Tennis lends itself to social distancing, but the United States Tennis Association is still taking precautions to follow CDC guidelines.

The USTA released guidelines for players and facilities on Wednesday to promote social distancing in midst of COVID-19.

“Tennis is a fairly segregated sport anyway, especially when you consider singles,” Mitchell High School tennis coach Pat Moller said. “So I am hopeful we can meet the guidelines.”

The USTA created two “Playing Tennis Safely” documents, with one tailored for players and the other for facilities. The documents are posted on

The long list of guidelines for players and facilities include:

  • Wash your hands with disinfectant soap and water (for 20 seconds or longer), or use a hand sanitizer if soap and water are not readily available, before going to the court.

  • Clean and wipe down your equipment, including racquets and water bottles. Do not share racquets or any other equipment such as wristbands, grips, hats and towels.

  • Try to stay at least six feet apart from other players. Do not make physical contact with them (such as shaking hands or a high five).

  • Use your racquet/foot to pick up balls and hit them to your opponent. Avoid using your hands to pick up the balls.

  • Stay on your side of court. Avoid changing ends of the court.

  • Remain apart from other players when taking a break.

  • People should stay at least six feet apart to maintain social distancing.

  • Use every second court where practical.

In Mitchell, Hitchcock Park remains open to the public as the city is encouraging social distancing measures.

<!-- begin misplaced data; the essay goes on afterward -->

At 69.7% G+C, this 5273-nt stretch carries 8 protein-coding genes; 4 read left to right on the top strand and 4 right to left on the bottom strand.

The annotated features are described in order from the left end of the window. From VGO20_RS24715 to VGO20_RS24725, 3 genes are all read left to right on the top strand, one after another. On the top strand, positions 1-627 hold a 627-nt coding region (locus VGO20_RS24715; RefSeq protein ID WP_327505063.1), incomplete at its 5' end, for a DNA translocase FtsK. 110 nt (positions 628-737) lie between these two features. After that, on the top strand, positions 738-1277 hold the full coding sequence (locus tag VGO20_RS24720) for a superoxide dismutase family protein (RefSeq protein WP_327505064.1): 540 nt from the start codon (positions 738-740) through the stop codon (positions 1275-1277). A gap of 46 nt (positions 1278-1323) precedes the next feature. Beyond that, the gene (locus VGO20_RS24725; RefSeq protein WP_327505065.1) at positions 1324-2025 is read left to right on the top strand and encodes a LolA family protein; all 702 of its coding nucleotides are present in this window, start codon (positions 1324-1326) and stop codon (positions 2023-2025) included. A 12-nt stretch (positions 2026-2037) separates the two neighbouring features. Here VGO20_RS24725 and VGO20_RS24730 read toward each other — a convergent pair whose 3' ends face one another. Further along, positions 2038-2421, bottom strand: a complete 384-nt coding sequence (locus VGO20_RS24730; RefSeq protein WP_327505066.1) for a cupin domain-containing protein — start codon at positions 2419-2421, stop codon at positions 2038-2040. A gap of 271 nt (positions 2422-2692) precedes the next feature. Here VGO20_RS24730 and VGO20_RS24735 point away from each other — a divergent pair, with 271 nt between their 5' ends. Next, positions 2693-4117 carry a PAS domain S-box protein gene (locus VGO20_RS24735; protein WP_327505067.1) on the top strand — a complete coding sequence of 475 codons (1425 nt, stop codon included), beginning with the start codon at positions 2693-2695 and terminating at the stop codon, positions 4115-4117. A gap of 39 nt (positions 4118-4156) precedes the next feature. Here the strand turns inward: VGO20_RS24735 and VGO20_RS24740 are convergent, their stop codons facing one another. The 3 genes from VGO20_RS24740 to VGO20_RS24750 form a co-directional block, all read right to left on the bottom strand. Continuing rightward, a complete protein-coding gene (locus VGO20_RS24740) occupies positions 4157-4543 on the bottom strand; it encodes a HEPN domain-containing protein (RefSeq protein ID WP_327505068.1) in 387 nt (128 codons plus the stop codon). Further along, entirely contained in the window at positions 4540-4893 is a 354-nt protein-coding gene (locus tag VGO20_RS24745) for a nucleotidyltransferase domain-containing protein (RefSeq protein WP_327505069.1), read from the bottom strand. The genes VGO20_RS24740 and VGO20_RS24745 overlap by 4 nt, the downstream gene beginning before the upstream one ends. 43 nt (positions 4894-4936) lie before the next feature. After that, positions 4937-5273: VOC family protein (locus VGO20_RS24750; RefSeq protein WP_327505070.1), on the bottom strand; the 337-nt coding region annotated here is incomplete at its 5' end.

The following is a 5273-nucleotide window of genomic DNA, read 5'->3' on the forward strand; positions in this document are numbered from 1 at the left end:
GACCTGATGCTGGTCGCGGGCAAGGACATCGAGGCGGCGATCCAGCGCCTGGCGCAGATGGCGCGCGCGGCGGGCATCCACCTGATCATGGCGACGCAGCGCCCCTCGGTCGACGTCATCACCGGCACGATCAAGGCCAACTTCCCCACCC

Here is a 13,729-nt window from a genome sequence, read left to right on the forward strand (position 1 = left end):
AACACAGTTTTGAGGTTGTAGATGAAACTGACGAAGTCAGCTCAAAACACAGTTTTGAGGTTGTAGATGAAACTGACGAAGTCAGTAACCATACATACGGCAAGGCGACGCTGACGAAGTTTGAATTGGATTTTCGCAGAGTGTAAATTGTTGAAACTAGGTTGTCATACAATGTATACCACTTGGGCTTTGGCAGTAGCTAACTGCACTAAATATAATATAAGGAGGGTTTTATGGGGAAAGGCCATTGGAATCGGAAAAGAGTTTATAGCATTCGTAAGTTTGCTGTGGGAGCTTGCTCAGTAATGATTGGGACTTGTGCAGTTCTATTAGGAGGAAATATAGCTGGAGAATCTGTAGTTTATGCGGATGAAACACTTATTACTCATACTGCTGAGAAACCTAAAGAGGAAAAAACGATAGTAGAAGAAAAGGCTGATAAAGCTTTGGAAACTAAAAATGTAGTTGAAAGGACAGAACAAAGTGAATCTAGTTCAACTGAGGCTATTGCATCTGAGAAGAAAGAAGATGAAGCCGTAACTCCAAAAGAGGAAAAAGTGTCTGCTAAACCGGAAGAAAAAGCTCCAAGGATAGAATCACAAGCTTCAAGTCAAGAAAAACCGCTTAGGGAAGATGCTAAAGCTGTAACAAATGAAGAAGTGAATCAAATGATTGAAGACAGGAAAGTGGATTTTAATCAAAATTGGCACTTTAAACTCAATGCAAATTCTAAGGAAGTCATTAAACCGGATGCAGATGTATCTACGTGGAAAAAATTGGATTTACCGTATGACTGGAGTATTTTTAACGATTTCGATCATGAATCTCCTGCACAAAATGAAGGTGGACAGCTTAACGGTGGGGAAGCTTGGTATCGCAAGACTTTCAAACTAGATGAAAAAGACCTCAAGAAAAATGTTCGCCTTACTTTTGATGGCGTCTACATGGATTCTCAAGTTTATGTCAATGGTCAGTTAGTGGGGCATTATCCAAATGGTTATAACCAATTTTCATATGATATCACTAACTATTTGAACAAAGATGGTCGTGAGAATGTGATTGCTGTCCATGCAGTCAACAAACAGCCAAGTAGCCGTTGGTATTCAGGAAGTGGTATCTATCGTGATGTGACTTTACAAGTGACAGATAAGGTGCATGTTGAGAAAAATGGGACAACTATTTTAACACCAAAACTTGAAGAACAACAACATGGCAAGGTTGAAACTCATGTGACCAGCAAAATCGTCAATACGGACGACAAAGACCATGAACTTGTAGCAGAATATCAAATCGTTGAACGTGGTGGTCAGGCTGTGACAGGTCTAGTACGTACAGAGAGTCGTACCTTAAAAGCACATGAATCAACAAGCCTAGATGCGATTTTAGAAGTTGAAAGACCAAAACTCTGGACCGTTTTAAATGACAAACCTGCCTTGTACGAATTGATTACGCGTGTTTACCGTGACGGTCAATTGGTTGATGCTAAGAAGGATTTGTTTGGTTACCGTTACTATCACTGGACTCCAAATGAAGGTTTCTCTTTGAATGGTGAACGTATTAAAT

“We are just asking the public to use the CDC guidelines for social distancing and right now it’s not for organized activities on any city facilities,” Mitchell Parks and Recreation Director Nathan Powell said.

The spring high school sports season was canceled and the USTA suspended sanctioned events through May 31. The Hitchcock Park nets remain up and the courts are being utilized for recreational play.

“We had put (the nets) up prior to the COVID outbreak and we just thought because it’s not a contact sport, we didn’t need to take them down at this time,” Powell said. “We are monitoring that and making sure that people are using the social distancing guidelines.”

Moller and his daughter, Amber, played on Tuesday. He said a few other families were playing, along with other recreational players.

“I suppose there were probably a dozen different people out there,” Moller said. “The thing about it is nobody was playing tennis in consecutive courts. The nice thing about the courts we have is we can kind of be separate and so there’s a lot of space out there.”

Hitchcock Park has 12 total courts. They are spread out among three different sets, which allows for players to be separate from each other.

The weather has gradually gotten nicer in recent weeks and Moller points out tennis is an activity that allows people to get outdoors.

“It’s good for your mental health and it’s good for your physical health, too,” Moller said. “I am just really hopeful that we can continue to have some of those opportunities and still be able to stay safe.”